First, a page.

If the events of today’s world offer us anything, it’s the opportunity to reflect and rethink what peace means and reorient our hearts. In this Sunday’s gospel, Jesus sends out the seventy-two disciples to towns and villages, not to change them, but to offer them his peace. In a similar way, Jesus sends us out from Holy Family community to our homes, communities, and world to offer his peace. When Jesus sent the seventy-two, they went without a purse, bag or sandals. This reference is meant to be a metaphor for the baggage we carry, the baggage that continues to trip us up and deny us a heart at peace. It is the baggage of our past experiences, fears and wounds, grudges and resentments, pre-judgments and assumptions about others, old solutions and beliefs, our need to be right or better than the other, and sometimes our desire to play the victim.
This weekend, Jesus asks us to reflect on what peacemeans to us, what does it look like, and how do we attain and keep it? Jesus teaches that a heart at peace is about loving our neighbor as ourselves. It means that the other person, regardless of who she or he is, counts and matters as much as we do. A heart at peace refuses to lump masses of unknown people into lifeless categories such as Republican, Democrat, Conservative, Liberal, Gay or Lesbian, Jewish, Muslim, or Christian, and make them objects to be dealt with or enemies to be defeated. A heart at peace encounters everyone as a person. It looks another in the face and recognizes itself. What do you see when you look in the face of another?What if a heart at peace means being merciful and not judging, refusing to throw the first stone, and taking care of the log in my own eye rather than the speck in the eye of another? What if a heart at peace offers forgiveness, not seven times but seventy times seven? Are we willing to do that?What if a heart at peace means feeding the hungry, giving drink to the thirsty, clothing the naked, and visiting the sick and imprisoned? What if a heart at peace is about loving our enemies, doing good to those who hate us, turning the other cheek, giving our shirt to the one who has taken our coat, and doing to others as we would have them do to us? Before we can ever do that, we must first regard the life, needs and desires of another as important as our own. It means we must refuse to betray ourselves and refuse, “to horrible-ize others.”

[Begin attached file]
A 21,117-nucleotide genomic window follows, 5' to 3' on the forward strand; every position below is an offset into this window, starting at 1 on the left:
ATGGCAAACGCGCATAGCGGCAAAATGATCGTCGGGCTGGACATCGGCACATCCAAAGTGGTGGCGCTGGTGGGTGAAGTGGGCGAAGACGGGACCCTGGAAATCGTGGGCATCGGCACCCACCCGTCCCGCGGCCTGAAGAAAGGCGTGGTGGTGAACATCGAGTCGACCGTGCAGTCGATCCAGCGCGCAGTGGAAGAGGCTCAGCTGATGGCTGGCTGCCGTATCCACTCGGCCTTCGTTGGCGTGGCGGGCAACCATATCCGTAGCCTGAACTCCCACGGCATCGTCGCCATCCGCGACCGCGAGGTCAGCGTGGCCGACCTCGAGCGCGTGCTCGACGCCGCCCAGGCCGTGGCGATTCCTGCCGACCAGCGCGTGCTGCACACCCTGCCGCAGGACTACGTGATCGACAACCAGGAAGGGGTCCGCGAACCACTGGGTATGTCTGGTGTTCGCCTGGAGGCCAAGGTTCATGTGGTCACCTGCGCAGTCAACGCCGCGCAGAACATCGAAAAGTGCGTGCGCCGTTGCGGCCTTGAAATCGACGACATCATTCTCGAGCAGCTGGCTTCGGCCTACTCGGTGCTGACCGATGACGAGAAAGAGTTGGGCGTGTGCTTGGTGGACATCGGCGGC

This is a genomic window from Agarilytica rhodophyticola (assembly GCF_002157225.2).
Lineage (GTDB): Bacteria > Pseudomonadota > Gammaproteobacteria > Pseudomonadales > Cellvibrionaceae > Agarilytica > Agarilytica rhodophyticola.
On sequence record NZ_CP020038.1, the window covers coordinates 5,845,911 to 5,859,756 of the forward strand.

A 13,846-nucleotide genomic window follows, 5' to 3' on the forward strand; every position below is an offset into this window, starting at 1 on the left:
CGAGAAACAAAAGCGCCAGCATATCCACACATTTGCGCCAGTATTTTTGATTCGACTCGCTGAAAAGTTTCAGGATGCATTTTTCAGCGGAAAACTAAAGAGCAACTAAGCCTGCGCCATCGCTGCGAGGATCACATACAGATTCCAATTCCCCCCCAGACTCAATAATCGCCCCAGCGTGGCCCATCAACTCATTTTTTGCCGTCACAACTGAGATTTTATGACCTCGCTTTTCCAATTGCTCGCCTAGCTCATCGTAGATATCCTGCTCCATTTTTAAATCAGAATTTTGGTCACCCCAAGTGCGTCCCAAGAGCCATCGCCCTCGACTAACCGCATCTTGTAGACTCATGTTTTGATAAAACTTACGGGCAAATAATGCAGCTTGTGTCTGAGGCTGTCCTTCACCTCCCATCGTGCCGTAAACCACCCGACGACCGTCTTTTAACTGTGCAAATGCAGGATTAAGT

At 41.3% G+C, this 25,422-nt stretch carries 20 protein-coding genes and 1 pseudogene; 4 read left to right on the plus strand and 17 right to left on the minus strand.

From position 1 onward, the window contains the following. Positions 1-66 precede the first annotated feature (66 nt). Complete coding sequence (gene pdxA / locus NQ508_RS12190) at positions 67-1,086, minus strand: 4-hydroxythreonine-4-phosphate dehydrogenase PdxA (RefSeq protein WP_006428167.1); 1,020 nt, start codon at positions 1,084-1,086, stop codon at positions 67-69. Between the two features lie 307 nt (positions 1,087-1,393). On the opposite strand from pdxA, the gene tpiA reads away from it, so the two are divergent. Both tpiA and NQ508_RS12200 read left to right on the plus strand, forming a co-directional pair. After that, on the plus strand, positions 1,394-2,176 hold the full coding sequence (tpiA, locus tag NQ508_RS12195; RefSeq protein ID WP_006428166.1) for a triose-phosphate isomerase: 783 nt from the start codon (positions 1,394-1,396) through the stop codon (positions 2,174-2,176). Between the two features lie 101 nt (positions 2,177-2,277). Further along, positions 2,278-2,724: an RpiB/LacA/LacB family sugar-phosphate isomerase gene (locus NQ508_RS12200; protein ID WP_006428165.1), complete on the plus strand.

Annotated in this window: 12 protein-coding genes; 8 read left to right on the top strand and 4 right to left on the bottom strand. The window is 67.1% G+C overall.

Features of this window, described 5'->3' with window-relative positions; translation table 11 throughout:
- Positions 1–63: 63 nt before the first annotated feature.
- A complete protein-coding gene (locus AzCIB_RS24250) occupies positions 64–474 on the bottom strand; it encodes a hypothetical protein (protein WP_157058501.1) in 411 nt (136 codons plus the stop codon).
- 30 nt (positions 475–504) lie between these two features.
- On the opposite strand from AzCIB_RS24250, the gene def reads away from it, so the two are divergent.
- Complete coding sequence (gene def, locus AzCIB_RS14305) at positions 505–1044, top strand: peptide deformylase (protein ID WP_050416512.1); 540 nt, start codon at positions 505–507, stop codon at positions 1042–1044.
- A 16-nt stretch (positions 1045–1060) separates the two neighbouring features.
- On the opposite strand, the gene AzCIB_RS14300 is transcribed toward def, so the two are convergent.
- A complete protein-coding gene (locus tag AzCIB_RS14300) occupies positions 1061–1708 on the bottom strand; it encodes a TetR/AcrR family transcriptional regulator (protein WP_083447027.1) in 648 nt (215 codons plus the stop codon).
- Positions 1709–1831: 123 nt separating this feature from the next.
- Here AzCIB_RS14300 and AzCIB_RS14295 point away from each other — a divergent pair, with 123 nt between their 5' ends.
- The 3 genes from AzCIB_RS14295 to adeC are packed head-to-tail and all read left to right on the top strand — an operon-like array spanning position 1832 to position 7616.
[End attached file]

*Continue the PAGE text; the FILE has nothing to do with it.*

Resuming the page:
All these “what ifs” about peace are not so much prescribing behaviors as they are describing ways of being. Peace does not begin with our behaviors toward each other, but with our way of being toward each other, our seeing each other as human beings created in the image and likeness of God. Our behavior toward one another will be determined by our way of being toward one another. It is a matter of the heart, your heart and my heart. If our hearts are at war, it makes no difference how polite or nice we are to each other. Violence is present. Offering the peace of Christ is more than a friendly handshake, a warm hug, or a “How are you? It’s good to see you.” It’s the recognition of another’s existence and his or her value as a human being, regardless of whether he or she is family, friend, stranger, or enemy.
When Jesus sent out the seventy-two, he did not condition their offers of peace on who the recipients might be, their worthiness, what they had done, or what their response might be. Neither can we condition our offers of peace. Some will receive the peace and others will not. Either way, “the kingdom of God has come near”if our hearts are at peace. The peace of Christ is not defined by the absence of conflict and it is not an ideal to be attained. It is a practice to be lived every moment of every day of our lives.That means practicing peace with our friends and family. It means practicing peace with our enemies. It means practicing peace with the stranger, with those who are different from us, and with those who scare us.
Let us number ourselves among the seventy-two sent to every town and place where Christ himself goes. Let us enter every house first saying, “Peace to this house.”Let us become people with hearts of peace, not injustice. Isn’t that what we want for ourselves? For our children and grandchildren? For our families and friends? For our world? Let us not give the same old answers. Let us not use the same old excuses. Let us not offer the same old solutions. Let us not meet the world with the same old beliefs. The struggle for peace begins, not between me and another, but within myself. Let us consider what a heart at peace might look like. What baggage might you need to leave behind to go into the world fully equipped with a heart at peace? What does peace mean to you? What comes to mind when you think of peace? What does it look like? What shape does it take?